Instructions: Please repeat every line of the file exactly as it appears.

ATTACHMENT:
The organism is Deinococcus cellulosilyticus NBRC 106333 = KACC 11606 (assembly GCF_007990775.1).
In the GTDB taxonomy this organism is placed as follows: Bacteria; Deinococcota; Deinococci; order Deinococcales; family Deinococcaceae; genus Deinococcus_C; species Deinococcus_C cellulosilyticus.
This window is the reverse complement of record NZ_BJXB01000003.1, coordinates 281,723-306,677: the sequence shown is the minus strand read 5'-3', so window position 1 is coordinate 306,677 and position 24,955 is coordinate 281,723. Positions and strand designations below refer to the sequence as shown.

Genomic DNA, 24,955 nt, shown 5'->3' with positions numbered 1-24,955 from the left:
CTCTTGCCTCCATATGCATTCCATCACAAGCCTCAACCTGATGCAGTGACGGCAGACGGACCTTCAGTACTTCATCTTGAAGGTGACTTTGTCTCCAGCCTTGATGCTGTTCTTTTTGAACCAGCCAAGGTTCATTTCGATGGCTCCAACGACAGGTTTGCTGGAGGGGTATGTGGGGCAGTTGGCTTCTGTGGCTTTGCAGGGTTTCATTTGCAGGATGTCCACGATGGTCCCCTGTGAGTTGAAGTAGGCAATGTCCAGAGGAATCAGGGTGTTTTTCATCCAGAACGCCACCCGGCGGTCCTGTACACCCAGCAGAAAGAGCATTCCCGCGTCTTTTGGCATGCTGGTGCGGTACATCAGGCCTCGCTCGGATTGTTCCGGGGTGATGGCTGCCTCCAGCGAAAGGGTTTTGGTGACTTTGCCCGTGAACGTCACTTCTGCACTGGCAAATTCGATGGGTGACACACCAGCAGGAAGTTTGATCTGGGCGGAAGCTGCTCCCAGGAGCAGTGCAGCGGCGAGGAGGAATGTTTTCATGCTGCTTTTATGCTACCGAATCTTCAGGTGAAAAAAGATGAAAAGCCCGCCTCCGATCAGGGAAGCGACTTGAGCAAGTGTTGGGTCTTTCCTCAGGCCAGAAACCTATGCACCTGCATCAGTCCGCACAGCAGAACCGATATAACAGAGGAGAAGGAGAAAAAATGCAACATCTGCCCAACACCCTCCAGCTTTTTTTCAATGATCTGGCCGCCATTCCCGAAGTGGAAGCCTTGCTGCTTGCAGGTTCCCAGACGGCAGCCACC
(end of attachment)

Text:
The organism is Deinococcus cellulosilyticus NBRC 106333 = KACC 11606 (assembly GCF_007990775.1).
In the GTDB taxonomy this organism is placed as follows: Bacteria; Deinococcota; Deinococci; order Deinococcales; family Deinococcaceae; genus Deinococcus_C; species Deinococcus_C cellulosilyticus.
This window is the reverse complement of record NZ_BJXB01000003.1, coordinates 281,723-306,677: the sequence shown is the minus strand read 5'-3', so window position 1 is coordinate 306,677 and position 24,955 is coordinate 281,723. Positions and strand designations below refer to the sequence as shown.

Genomic DNA, 24,955 nt, shown 5'->3' with positions numbered 1-24,955 from the left:
CTCTTGCCTCCATATGCATTCCATCACAAGCCTCAACCTGATGCAGTGACGGCAGACGGACCTTCAGTACTTCATCTTGAAGGTGACTTTGTCTCCAGCCTTGATGCTGTTCTTTTTGAACCAGCCAAGGTTCATTTCGATGGCTCCAACGACAGGTTTGCTGGAGGGGTATGTGGGGCAGTTGGCTTCTGTGGCTTTGCAGGGTTTCATTTGCAGGATGTCCACGATGGTCCCCTGTGAGTTGAAGTAGGCAATGTCCAGAGGAATCAGGGTGTTTTTCATCCAGAACGCCACCCGGCGGTCCTGTACACCCAGCAGAAAGAGCATTCCCGCGTCTTTTGGCATGCTGGTGCGGTACATCAGGCCTCGCTCGGATTGTTCCGGGGTGATGGCTGCCTCCAGCGAAAGGGTTTTGGTGACTTTGCCCGTGAACGTCACTTCTGCACTGGCAAATTCGATGGGTGACACACCAGCAGGAAGTTTGATCTGGGCGGAAGCTGCTCCCAGGAGCAGTGCAGCGGCGAGGAGGAATGTTTTCATGCTGCTTTTATGCTACCGAATCTTCAGGTGAAAAAAGATGAAAAGCCCGCCTCCGATCAGGGAAGCGACTTGAGCAAGTGTTGGGTCTTTCCTCAGGCCAGAAACCTATGCACCTGCATCAGTCCGCACAGCAGAACCGATATAACAGAGGAGAAGGAGAAAAAATGCAACATCTGCCCAACACCCTCCAGCTTTTTTTCAATGATCTGGCCGCCATTCCCGAAGTGGAAGCCTTGCTGCTTGCAGGTTCCCAGACGGCAGCCACC